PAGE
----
News 24 Jun. 2021
Curtis successfully defends foreign states' procedural privileges in the UK Supreme Court
News 23 Jun. 2021
Ibrahim Elsadig joins Curtis as Partner in Dubai
News 09 Aug. 2021
Curtis, Mallet-Prevost, Colt & Mosle enters into association with Chevalier Law in Singapore.
Event 23 Apr. 2021
Partner Borzu Sabahi to speak on Damages, Enforcement and Annulment of Arbitral Awards at Executive Training Program hosted by the Government of India and the Indian Institute of Foreign Trade
Client Alert 13 Oct. 2021
Green Claims Code: How the UK Competition and Markets Authority is saying “enough” to corporate greenwashing
Event 21 Sep. 2021
Partner Simon Batifort Lectures on the Defense of States in Investment Arbitration at Université Paris Nanterre
News 15 Oct. 2021
Claudia Frutos-Peterson and Elisa Botero Ranked Among the Top 100 Female Lawyers in Latin America by Latinvex
News 13 Oct. 2021
Curtis Joins The Appellate Project to Promote Appellate Practice to Diverse Law Students
News 20 Sep. 2021
Curtis Successfully Defends the Sultanate of Oman and Oman Aluminium Rolling Company LLC in U.S. Department of Commerce Trade Case
News 16 Aug. 2021
Curtis Establishes Presence in Saudi Arabia
Client Alert 05 Oct. 2021
Proposed Legislative Changes to Federal Estate, Gift and Trust Taxation
Publications 22 Sep. 2021
Client Alert 24 Jun. 2021
U.S. Insight: Update on Virtual Notarization (Executive Order 202.7) During the COVID-19 (Coronavirus) Pandemic (Updated: June 24, 2021)
U.S. Insight: Update on Virtual Witnessing (New York Executive Order 202.14) During The COVID-19 (Coronavirus) Pandemic (Updated: June 24, 2021)
A subsidy is any financial aid provided by a government to a producer or seller of a good or service that is designed to increase the competitiveness of a particular industry firm or entire industry. For example, agricultural products are frequently subsidized by national governments in an effort to increase domestically grown and raised foodstock (among other reasons).
Various governments subsidize different industries, depending on the national priorities and politics at play. Over time, industries as diverse as tobacco, steel, alcohol, agriculture, weapons, and textiles have all been subsidized. There is no inherent limit to the industries that any particular government will subsidize, although nations with different political leanings will tolerate different levels of subsidization.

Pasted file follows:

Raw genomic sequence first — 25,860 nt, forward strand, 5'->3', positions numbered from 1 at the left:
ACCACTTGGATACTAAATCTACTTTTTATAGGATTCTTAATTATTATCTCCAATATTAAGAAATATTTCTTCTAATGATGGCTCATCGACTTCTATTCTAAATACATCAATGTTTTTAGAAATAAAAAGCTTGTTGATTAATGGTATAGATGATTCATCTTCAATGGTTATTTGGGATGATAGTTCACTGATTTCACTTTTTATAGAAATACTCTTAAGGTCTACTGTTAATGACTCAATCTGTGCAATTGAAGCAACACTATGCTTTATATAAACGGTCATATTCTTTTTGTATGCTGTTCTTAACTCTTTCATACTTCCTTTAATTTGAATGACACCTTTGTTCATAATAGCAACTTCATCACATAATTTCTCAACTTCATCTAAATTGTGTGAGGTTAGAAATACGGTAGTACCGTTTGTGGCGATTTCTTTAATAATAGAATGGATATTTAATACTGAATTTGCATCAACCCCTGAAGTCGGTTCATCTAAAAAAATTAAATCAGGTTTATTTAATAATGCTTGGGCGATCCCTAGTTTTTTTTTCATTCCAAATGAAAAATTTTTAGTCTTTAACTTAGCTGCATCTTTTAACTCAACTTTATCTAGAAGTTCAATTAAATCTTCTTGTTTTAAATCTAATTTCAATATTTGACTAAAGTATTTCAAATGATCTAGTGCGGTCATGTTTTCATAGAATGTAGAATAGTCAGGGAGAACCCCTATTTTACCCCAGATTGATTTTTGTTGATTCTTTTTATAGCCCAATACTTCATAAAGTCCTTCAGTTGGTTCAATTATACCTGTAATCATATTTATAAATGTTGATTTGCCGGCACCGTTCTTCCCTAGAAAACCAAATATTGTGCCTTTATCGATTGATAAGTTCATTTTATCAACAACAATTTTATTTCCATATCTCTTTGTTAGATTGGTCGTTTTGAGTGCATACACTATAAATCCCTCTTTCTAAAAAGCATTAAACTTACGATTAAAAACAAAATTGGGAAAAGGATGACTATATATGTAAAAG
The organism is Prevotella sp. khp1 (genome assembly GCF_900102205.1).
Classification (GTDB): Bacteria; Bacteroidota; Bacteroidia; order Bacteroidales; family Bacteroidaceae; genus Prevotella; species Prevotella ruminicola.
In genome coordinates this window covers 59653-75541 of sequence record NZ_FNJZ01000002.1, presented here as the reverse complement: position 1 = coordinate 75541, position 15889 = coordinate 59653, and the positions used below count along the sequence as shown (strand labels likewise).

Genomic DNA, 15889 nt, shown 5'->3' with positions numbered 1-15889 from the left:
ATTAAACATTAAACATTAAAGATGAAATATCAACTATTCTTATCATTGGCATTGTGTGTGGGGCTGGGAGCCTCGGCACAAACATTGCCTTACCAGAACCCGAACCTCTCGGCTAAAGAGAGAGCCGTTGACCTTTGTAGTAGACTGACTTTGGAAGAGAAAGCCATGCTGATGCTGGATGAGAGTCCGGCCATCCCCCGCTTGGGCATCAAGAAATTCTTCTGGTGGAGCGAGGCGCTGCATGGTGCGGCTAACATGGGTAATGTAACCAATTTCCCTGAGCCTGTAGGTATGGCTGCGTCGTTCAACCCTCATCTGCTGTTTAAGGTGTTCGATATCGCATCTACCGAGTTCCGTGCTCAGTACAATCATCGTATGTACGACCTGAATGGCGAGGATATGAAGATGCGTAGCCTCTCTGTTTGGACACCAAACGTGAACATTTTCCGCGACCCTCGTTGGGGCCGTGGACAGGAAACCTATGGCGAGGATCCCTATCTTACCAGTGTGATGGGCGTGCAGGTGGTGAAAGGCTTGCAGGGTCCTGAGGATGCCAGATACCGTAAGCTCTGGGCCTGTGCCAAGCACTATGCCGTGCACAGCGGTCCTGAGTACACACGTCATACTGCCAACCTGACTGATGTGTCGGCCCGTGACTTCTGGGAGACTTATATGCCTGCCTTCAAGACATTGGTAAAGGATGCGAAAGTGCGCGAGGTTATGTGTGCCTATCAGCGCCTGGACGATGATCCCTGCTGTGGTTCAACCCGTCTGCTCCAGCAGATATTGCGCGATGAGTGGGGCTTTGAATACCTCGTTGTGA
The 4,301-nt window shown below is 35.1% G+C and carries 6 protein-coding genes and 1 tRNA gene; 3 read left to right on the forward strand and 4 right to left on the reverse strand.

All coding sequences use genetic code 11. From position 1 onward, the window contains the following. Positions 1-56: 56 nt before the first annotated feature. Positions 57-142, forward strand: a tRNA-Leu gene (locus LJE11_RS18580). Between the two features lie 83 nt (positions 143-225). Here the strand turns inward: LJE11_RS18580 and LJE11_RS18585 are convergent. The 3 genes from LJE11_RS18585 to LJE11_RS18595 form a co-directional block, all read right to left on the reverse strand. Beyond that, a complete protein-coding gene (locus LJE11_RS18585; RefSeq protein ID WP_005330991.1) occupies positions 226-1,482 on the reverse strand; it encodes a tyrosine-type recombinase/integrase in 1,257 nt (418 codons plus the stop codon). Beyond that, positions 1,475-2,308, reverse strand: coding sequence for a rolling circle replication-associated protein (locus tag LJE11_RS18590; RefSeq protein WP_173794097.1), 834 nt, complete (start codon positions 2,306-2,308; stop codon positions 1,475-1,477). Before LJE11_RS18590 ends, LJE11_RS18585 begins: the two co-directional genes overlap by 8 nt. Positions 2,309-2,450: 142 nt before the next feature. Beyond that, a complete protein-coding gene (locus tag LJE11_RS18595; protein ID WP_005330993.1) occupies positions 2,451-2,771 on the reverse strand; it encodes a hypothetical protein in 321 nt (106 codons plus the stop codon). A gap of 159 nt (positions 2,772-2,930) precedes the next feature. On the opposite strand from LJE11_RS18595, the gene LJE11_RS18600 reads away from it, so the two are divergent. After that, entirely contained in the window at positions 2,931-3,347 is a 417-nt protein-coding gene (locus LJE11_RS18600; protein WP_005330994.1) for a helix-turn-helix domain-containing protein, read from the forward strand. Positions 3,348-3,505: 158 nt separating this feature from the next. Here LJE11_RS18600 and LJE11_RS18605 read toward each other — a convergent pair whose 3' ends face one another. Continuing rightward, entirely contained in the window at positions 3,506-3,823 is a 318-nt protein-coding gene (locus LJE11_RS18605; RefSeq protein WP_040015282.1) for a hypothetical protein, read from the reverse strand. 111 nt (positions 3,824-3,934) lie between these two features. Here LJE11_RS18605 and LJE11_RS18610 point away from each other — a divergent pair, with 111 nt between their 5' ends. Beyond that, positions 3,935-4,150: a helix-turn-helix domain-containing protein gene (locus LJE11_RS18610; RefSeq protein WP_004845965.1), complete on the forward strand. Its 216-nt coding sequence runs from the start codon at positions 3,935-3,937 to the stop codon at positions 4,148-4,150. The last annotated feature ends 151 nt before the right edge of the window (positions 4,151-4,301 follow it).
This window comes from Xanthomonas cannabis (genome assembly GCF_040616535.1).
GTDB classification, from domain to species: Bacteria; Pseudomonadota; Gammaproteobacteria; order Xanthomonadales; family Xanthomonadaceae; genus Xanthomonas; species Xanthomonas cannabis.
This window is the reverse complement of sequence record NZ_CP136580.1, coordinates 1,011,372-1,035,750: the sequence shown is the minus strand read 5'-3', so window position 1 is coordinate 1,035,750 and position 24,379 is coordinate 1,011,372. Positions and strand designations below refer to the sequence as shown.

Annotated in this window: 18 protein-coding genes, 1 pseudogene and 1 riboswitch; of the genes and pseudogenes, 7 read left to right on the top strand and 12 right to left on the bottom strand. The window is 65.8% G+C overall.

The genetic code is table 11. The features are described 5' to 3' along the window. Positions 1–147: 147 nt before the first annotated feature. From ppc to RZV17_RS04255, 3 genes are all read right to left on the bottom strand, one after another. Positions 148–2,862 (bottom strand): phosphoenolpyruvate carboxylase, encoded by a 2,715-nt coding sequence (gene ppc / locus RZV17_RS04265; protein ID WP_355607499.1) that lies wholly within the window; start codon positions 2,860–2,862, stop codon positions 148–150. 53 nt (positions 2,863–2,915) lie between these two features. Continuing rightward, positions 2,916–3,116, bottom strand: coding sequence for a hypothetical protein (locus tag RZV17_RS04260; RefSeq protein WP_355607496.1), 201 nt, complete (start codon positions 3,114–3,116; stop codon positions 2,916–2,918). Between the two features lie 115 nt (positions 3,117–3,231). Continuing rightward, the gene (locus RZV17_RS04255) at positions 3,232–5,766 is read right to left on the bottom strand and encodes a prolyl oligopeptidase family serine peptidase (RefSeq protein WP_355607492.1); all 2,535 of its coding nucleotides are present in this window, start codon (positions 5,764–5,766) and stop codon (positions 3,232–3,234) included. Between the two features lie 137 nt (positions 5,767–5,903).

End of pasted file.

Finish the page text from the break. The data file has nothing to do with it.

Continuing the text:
Illegal subsidies are any subsidy that falls afoul of an international or domestic adjudicating body. A huge variety of subsidies could be considered “illegal” in various contexts. For example, a normally acceptable subsidy could be ruled illegal if it results in a firm “dumping” its products into a neighboring country contrary to anti-dumping legislation. Or, a policy that favors the use of domestic goods in the manufacture of automobiles could offend the WTO’s rule against subsidies that distort international trade.
There are countless forms of subsidies, including, but not limited to:
Their common feature is that they all seek to selectively provide a financial benefit to a producer, consumer, or user of a particular good or service.
There are a host of arguments for the proposition that subsidies should not be provided in some, most, or all circumstances. They include the market-distortion argument (that subsidies impair the efficient operation of the free market) and the corruptibility argument (that political actors are acutely prone to corruption when enacting subsidies).
Subsidies, it is argued, typically impair the efficient operation of the free market. They create artificial or political barriers to the free movement of goods and services in a way that benefits one party over another. Further, they add legal and political complexity to transactions that isn’t otherwise necessary.
There is substantial disagreement over the effect of subsidies on the economy as a whole. It is probably safe to say that subsidies tend to take with one hand while they give with another. Certain subsectors of the economy are helped by certain subsidies, while other sectors of the economy are harmed by still other subsidies.
It is impossible to know with certainty how subsidies as a whole, or any one particular government subsidy, affect the economy. As with much economic research, there are so many variables at play that it is extraordinarily difficult to tease out the effects of one policy or group of policies.